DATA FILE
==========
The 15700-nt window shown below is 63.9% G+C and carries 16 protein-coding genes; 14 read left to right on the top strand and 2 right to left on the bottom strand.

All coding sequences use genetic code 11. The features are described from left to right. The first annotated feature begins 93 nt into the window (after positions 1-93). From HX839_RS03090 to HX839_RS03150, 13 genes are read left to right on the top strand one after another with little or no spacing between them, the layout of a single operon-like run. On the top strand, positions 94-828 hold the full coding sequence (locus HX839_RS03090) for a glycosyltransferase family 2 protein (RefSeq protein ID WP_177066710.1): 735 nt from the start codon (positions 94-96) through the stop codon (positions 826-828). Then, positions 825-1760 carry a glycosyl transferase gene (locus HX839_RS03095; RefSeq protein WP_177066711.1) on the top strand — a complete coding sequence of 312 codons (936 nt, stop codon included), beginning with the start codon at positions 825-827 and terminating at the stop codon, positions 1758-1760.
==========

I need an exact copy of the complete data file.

The 15700-nt window shown below is 63.9% G+C and carries 16 protein-coding genes; 14 read left to right on the top strand and 2 right to left on the bottom strand.

All coding sequences use genetic code 11. The features are described from left to right. The first annotated feature begins 93 nt into the window (after positions 1-93). From HX839_RS03090 to HX839_RS03150, 13 genes are read left to right on the top strand one after another with little or no spacing between them, the layout of a single operon-like run. On the top strand, positions 94-828 hold the full coding sequence (locus HX839_RS03090) for a glycosyltransferase family 2 protein (RefSeq protein ID WP_177066710.1): 735 nt from the start codon (positions 94-96) through the stop codon (positions 826-828). Then, positions 825-1760 carry a glycosyl transferase gene (locus HX839_RS03095; RefSeq protein WP_177066711.1) on the top strand — a complete coding sequence of 312 codons (936 nt, stop codon included), beginning with the start codon at positions 825-827 and terminating at the stop codon, positions 1758-1760.